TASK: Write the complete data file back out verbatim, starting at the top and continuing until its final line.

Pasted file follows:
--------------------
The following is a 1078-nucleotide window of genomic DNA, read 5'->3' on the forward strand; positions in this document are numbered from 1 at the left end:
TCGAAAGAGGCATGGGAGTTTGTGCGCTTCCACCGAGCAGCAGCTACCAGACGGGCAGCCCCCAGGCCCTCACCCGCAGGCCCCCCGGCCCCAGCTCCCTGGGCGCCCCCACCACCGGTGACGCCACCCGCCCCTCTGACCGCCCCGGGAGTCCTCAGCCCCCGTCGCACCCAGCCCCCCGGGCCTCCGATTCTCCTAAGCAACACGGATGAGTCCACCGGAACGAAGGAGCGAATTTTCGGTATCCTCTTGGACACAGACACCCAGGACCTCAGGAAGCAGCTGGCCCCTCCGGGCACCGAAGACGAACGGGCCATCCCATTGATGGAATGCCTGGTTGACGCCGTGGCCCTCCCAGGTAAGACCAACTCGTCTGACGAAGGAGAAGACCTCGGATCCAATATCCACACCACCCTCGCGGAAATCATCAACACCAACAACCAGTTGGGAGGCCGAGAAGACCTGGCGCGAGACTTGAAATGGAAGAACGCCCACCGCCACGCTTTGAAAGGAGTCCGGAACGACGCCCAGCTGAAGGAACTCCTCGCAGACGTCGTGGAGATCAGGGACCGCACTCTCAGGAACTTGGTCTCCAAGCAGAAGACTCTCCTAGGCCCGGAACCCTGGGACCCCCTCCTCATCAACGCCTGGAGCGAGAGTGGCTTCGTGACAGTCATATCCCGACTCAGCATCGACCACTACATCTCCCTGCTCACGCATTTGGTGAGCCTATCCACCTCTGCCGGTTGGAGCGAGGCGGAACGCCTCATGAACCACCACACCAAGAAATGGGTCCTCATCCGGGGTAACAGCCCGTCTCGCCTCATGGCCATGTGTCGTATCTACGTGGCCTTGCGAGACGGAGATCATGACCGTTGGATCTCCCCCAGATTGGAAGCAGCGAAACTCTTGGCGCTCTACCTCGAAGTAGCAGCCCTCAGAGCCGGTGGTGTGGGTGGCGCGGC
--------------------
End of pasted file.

The following is a 1078-nucleotide window of genomic DNA, read 5'->3' on the forward strand; positions in this document are numbered from 1 at the left end:
TCGAAAGAGGCATGGGAGTTTGTGCGCTTCCACCGAGCAGCAGCTACCAGACGGGCAGCCCCCAGGCCCTCACCCGCAGGCCCCCCGGCCCCAGCTCCCTGGGCGCCCCCACCACCGGTGACGCCACCCGCCCCTCTGACCGCCCCGGGAGTCCTCAGCCCCCGTCGCACCCAGCCCCCCGGGCCTCCGATTCTCCTAAGCAACACGGATGAGTCCACCGGAACGAAGGAGCGAATTTTCGGTATCCTCTTGGACACAGACACCCAGGACCTCAGGAAGCAGCTGGCCCCTCCGGGCACCGAAGACGAACGGGCCATCCCATTGATGGAATGCCTGGTTGACGCCGTGGCCCTCCCAGGTAAGACCAACTCGTCTGACGAAGGAGAAGACCTCGGATCCAATATCCACACCACCCTCGCGGAAATCATCAACACCAACAACCAGTTGGGAGGCCGAGAAGACCTGGCGCGAGACTTGAAATGGAAGAACGCCCACCGCCACGCTTTGAAAGGAGTCCGGAACGACGCCCAGCTGAAGGAACTCCTCGCAGACGTCGTGGAGATCAGGGACCGCACTCTCAGGAACTTGGTCTCCAAGCAGAAGACTCTCCTAGGCCCGGAACCCTGGGACCCCCTCCTCATCAACGCCTGGAGCGAGAGTGGCTTCGTGACAGTCATATCCCGACTCAGCATCGACCACTACATCTCCCTGCTCACGCATTTGGTGAGCCTATCCACCTCTGCCGGTTGGAGCGAGGCGGAACGCCTCATGAACCACCACACCAAGAAATGGGTCCTCATCCGGGGTAACAGCCCGTCTCGCCTCATGGCCATGTGTCGTATCTACGTGGCCTTGCGAGACGGAGATCATGACCGTTGGATCTCCCCCAGATTGGAAGCAGCGAAACTCTTGGCGCTCTACCTCGAAGTAGCAGCCCTCAGAGCCGGTGGTGTGGGTGGCGCGGC